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Friday, April 16, 2021

We let ‘Joji’s’ plot grow organically: Dileesh Pothan

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The director talks about the making of Joji, how OTT platform offered him space and the inspiration from Shakespeare’s Macbeth

Dileesh Pothan is one of contemporary Malayalam cinema’s finest storytellers. If one were to list the best films of the past decade, not just in terms of box office figures, Maheshinte Prathikaram (2016) and Thondimuthalum Driksakshiyum (2017) would figure among the top 10. Pothan dons director hat yet again with Joji, which released today on Amazon Prime. A Dileesh Pothan film inevitably rides expectations, and Joji is no different. Scripted by Syam Pushkaran, starring Fahadh Faasil in a lead role, it has met rave reviews.

Intended as a ‘creative output’ during the pandemic, it kept the spirit of his team high, says Pothan. He talks about how Joji came to be, Shakespeare’s Macbeth and making films for a different audience.

Excerpts from an interview

Would ‘Joji’ have happened if not for COVID-19?

If not for COVID-19, it wouldn’t have been made now and not how it is. I had been thinking about the potential of Shakespeare’s Macbeth for a while, the idea of it and how it could be adapted. But Joji wouldn’t have been made in a short time like this.

It is inspired by ‘Macbeth’.

It is a crime drama, not an adaptation of Macbeth [plot]; it is inspired by the idea that Macbeth conveys to me. I have mined what I feel when I read or see Macbeth. I have tried to recreate that in the film, it’s an attempt to see if it can be done.

How different is the process of creating for an OTT platform, from conventional cinema?

It is different. The film was planned for this format and conceived as such. It was shot in the 185 format, not Cinemascope. We were aware that the viewing experience would be different, more individual or personal rather than watching along with other people in a movie hall. People, for that reason, would ‘feel’ the film differently. They would experience and respond to the characters and story differently.

The subject too would have to be different, since the audience is diverse…

From the ‘get go’, we were working within the limitations of the pandemic. The idea was to work around the situation, and that led us to Joji. We started thinking about plays, which conventionally work within a ‘limited space’. As a person with a background in theatre, I was thinking of how that [drama] could be used; these were discussions that Syam [Pushkaran] and I had constantly. For instance, a play doesn’t use as many scenes, it was something we wanted to explore in a film. Those conversations led to plays, and eventually to Macbeth. It is huge in scope, and rather than recreate the story, we wanted to present the universality of its appeal. The audience, the reach of the OTT platform was factored in when I chose the topic. I don’t think I would have chosen Macbeth if it were for a theatre film.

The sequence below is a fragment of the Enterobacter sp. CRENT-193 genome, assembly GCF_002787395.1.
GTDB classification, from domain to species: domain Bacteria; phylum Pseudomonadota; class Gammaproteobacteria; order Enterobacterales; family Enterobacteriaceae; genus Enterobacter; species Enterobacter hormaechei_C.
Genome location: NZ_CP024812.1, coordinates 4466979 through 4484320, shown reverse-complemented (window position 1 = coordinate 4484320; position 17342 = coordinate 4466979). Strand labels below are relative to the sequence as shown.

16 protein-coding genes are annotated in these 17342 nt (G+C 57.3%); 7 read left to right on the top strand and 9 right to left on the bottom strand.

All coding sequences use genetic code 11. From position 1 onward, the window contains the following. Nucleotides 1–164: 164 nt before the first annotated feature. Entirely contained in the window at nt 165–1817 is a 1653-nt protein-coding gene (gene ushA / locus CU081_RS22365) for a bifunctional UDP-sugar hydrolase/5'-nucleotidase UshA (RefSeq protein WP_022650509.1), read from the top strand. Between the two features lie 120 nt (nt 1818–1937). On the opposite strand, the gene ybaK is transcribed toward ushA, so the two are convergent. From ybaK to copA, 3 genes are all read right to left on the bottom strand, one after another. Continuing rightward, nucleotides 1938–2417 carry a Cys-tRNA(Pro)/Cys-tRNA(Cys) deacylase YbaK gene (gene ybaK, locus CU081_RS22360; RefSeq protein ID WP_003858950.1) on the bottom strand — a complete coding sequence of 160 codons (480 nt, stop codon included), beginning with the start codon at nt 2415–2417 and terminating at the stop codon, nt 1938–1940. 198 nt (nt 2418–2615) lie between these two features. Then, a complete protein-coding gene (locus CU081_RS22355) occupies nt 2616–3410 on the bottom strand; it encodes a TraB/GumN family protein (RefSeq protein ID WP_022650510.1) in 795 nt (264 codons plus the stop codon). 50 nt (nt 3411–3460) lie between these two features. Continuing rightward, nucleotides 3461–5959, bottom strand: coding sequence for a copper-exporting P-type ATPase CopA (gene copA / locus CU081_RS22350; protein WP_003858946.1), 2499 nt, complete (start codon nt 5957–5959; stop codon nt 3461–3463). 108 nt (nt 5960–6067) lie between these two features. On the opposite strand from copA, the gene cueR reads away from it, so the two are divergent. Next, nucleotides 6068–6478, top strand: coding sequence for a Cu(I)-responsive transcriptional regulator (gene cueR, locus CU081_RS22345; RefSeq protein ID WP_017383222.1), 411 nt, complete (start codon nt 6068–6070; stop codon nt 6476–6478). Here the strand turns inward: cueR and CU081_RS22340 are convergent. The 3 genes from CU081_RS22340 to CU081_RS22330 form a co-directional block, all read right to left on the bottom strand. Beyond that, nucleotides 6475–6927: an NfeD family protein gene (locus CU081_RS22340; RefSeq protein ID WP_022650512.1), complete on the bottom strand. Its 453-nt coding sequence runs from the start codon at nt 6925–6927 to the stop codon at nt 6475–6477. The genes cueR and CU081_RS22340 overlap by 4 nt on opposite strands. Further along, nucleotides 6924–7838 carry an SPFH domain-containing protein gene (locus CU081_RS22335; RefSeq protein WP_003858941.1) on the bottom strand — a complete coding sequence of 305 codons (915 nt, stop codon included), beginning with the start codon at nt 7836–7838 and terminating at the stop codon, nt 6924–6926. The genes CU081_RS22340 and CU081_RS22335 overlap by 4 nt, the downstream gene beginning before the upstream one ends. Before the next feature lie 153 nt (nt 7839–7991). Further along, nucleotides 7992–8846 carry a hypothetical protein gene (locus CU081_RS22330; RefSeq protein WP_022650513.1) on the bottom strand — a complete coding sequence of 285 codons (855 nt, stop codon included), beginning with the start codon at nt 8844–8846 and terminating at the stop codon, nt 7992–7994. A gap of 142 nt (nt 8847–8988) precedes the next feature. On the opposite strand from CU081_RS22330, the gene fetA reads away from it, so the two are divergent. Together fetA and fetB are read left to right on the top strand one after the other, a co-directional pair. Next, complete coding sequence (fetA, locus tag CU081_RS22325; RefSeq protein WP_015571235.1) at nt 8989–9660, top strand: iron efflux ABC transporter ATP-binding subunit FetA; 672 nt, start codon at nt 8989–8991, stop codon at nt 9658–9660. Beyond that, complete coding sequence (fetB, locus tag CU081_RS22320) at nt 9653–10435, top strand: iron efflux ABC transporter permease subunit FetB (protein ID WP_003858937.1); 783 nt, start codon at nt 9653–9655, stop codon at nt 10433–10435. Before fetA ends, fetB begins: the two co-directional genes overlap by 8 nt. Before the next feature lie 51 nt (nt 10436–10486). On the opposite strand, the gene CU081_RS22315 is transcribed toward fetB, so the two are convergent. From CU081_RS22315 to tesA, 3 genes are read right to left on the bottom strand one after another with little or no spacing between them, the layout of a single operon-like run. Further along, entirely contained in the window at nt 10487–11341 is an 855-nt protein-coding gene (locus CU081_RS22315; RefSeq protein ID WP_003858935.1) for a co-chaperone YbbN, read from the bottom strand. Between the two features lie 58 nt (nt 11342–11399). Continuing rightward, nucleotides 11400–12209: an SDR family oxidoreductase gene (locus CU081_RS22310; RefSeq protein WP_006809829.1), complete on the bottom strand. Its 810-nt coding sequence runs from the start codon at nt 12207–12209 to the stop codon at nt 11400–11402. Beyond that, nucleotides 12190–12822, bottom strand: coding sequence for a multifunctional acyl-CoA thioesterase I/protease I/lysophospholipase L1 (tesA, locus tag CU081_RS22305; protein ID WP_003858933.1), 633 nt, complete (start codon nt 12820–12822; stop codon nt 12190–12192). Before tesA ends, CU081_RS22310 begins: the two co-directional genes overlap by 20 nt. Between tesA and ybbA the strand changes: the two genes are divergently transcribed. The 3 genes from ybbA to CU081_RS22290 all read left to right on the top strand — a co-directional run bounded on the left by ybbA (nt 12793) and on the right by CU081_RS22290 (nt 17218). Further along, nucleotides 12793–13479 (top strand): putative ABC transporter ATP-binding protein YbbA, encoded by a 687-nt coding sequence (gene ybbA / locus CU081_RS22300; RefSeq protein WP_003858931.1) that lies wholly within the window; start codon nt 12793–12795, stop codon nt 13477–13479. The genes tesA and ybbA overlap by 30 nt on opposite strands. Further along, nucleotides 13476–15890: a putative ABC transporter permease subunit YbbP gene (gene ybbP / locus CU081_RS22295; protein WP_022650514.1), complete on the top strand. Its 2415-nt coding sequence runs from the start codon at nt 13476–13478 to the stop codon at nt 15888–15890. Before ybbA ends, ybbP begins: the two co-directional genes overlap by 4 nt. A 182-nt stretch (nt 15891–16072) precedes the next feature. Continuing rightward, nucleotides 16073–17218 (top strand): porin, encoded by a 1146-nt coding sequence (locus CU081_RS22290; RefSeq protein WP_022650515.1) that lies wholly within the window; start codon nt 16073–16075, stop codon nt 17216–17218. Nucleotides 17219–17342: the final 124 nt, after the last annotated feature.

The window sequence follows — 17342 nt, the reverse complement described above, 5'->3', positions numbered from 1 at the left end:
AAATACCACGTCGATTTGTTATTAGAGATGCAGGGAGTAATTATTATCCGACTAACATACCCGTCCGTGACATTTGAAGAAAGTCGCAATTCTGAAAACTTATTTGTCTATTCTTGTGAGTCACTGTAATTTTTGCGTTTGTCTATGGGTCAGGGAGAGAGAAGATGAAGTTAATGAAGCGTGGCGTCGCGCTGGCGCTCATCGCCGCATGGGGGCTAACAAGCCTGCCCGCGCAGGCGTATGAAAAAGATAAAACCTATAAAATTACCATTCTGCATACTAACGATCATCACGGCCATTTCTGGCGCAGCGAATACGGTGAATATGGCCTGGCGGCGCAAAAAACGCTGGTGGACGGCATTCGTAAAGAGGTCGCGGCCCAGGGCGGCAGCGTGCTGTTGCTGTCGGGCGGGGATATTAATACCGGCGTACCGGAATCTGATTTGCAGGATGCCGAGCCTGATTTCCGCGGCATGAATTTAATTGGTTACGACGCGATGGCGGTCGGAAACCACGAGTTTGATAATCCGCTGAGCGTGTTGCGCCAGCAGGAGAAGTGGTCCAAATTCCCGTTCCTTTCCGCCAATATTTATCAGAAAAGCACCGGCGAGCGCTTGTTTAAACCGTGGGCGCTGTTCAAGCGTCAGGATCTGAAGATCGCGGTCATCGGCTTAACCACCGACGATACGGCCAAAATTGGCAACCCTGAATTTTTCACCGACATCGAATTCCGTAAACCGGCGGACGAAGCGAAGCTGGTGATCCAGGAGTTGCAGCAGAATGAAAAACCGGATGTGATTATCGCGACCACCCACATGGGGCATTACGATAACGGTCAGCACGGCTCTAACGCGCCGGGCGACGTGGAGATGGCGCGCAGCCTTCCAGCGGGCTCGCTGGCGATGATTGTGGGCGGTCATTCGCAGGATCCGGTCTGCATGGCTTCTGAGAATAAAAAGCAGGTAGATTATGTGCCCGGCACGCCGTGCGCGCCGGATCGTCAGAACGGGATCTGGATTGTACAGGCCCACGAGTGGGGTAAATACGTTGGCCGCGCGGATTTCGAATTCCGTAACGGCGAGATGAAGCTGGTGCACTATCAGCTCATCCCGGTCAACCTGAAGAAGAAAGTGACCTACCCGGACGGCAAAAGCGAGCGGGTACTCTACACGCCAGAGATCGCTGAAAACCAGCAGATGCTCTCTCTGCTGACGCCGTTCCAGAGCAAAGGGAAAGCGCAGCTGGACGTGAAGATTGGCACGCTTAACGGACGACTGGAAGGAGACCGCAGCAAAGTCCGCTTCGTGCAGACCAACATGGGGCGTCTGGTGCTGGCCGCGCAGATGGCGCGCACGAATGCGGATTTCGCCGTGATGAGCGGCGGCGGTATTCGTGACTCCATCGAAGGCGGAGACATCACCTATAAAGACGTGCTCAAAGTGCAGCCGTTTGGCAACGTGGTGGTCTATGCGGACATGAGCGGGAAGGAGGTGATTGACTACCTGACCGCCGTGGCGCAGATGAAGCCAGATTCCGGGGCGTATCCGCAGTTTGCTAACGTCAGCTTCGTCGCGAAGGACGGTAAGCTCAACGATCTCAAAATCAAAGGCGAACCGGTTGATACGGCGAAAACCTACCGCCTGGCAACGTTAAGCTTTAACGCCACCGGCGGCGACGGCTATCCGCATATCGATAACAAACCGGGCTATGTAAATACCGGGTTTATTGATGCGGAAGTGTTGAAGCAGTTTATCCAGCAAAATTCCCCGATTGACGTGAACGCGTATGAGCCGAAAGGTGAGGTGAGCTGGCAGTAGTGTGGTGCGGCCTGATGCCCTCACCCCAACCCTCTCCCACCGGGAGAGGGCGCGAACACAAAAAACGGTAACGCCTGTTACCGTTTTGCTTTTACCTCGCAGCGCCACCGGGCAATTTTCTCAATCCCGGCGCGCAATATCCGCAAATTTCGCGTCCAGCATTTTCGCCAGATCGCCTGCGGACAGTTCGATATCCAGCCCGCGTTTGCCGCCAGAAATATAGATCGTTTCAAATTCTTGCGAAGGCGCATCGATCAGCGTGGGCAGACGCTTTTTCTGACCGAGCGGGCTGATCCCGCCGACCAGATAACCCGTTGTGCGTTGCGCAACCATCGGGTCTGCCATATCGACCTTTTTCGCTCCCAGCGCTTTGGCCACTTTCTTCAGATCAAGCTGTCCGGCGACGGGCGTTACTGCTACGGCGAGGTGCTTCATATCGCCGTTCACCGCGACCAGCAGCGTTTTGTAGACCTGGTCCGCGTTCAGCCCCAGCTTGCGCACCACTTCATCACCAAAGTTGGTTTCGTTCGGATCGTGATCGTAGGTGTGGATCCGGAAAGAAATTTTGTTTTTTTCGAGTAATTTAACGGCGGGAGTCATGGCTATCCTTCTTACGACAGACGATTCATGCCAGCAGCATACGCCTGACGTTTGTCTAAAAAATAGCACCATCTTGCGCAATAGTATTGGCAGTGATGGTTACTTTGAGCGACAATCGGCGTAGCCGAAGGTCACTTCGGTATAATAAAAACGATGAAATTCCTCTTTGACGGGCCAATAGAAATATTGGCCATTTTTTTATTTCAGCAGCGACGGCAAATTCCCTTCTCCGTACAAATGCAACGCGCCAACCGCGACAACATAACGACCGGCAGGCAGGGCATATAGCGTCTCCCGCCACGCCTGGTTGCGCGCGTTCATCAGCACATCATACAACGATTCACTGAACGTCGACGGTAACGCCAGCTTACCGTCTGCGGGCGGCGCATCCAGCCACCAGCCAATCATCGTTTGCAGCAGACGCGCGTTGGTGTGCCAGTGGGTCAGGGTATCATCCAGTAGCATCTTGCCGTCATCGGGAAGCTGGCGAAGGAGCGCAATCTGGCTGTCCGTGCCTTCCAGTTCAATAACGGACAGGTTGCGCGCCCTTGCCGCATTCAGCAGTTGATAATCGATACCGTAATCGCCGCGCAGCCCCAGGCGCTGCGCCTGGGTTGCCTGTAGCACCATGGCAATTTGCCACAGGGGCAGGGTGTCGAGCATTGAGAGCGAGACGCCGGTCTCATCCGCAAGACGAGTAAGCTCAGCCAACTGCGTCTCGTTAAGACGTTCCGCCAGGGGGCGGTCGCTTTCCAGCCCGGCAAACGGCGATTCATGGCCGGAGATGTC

So, the OTT format gave a certain freedom as filmmaker to you. It wasn’t restricting.

Definitely it gave me freedom as creator. I am not saying theatre release movies are restrictive. But I do not get certain ‘freedoms’ which ‘Joji’ gave me; I did not get those with both my earlier films. Right from choosing the subject, the evolution of the script and so on. There are other concerns, besides entertainment, with a theatre release — the commercial aspect — it is a business. A film released in a theatre needs to provide entertainment to more people. It is different with an OTT platform, not just in terms of audience size — it gives space to break more conventions.

Sunny PN and Baburaj in the film

Sunny PN and Baburaj in the film  

Be it ‘Maheshinte Prathikaaram’ or ‘Thondimuthalum Driksakshiyum’, the canvas of your earlier films has been vast. With ‘Joji’ it seems minimal, more confined.

We decided on a couple of things when we zeroed in on the plot and scripting was done — that we would leave aside Macbeth’s structure, view it independently and let it grow organically, thematically as a film. Secondly, because it was conceived during COVID-19, we would not let that be a restriction creatively. I don’t think it is that closed or confined. I have tried using spaces indoors in Thondimuthal… In my view, Joji is more limited in terms of the number of characters — in that sense the canvas could be considered limited. Also, the story is about what happens in a family, it is indoors so it would appear confined. The location of the action is also a place that is not ‘vast’.

This is your third film as director, third with Fahadh Faasil in the lead. How do you recast him, in the sense of giving him a new ‘form’, in each film?

(Laughs) After both my films with Fahadh in the lead, I had told myself, very consciously, that I would work with a different actor in the next. But — given the circumstances of how Joji was made and the character — it just happened that way. I have worked with Fahadh, as director, now in three films but it never felt like I was working with the same person!

What are you feeling right now? Anxiety, excitement…since this is your first film in a new format.

I am most tension-free right now. More calm as a director whose film is due for release. Usually this is not how it is. I am also curious about how people will react to the film. I have consciously avoided certain commercial aspects which I have used in my other films. I want to see if people would accept it. As also the response to my exploration of the potential of drama. It’s an experiment — I want to see how the audience takes to the characters and their evolution.



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